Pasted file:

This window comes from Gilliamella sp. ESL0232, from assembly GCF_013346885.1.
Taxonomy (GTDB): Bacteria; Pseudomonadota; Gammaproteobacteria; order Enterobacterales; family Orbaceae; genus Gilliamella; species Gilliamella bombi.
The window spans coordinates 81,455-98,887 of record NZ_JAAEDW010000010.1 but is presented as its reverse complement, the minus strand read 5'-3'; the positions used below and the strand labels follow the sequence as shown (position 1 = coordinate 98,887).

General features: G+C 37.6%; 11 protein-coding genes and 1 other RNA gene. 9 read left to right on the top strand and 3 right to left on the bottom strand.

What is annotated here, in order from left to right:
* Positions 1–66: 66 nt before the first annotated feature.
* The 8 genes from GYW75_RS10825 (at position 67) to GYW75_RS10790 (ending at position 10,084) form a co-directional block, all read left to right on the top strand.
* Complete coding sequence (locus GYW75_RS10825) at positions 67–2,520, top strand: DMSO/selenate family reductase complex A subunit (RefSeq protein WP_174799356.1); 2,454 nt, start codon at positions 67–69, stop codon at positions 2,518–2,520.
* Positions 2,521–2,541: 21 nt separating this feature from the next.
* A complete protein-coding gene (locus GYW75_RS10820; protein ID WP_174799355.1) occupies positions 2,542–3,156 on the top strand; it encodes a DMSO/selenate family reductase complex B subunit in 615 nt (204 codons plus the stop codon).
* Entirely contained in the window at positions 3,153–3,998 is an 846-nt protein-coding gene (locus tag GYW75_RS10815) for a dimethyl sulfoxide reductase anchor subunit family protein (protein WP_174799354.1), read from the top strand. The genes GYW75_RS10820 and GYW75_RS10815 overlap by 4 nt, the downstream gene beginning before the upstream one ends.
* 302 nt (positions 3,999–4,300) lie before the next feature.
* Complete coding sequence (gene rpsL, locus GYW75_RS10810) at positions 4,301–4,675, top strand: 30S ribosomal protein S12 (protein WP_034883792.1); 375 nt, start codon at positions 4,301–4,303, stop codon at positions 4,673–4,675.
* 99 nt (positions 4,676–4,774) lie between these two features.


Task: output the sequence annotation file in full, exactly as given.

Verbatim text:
This window comes from Gilliamella sp. ESL0232, from assembly GCF_013346885.1.
Taxonomy (GTDB): Bacteria; Pseudomonadota; Gammaproteobacteria; order Enterobacterales; family Orbaceae; genus Gilliamella; species Gilliamella bombi.
The window spans coordinates 81,455-98,887 of record NZ_JAAEDW010000010.1 but is presented as its reverse complement, the minus strand read 5'-3'; the positions used below and the strand labels follow the sequence as shown (position 1 = coordinate 98,887).

General features: G+C 37.6%; 11 protein-coding genes and 1 other RNA gene. 9 read left to right on the top strand and 3 right to left on the bottom strand.

What is annotated here, in order from left to right:
* Positions 1–66: 66 nt before the first annotated feature.
* The 8 genes from GYW75_RS10825 (at position 67) to GYW75_RS10790 (ending at position 10,084) form a co-directional block, all read left to right on the top strand.
* Complete coding sequence (locus GYW75_RS10825) at positions 67–2,520, top strand: DMSO/selenate family reductase complex A subunit (RefSeq protein WP_174799356.1); 2,454 nt, start codon at positions 67–69, stop codon at positions 2,518–2,520.
* Positions 2,521–2,541: 21 nt separating this feature from the next.
* A complete protein-coding gene (locus GYW75_RS10820; protein ID WP_174799355.1) occupies positions 2,542–3,156 on the top strand; it encodes a DMSO/selenate family reductase complex B subunit in 615 nt (204 codons plus the stop codon).
* Entirely contained in the window at positions 3,153–3,998 is an 846-nt protein-coding gene (locus tag GYW75_RS10815) for a dimethyl sulfoxide reductase anchor subunit family protein (protein WP_174799354.1), read from the top strand. The genes GYW75_RS10820 and GYW75_RS10815 overlap by 4 nt, the downstream gene beginning before the upstream one ends.
* 302 nt (positions 3,999–4,300) lie before the next feature.
* Complete coding sequence (gene rpsL, locus GYW75_RS10810) at positions 4,301–4,675, top strand: 30S ribosomal protein S12 (protein WP_034883792.1); 375 nt, start codon at positions 4,301–4,303, stop codon at positions 4,673–4,675.
* 99 nt (positions 4,676–4,774) lie between these two features.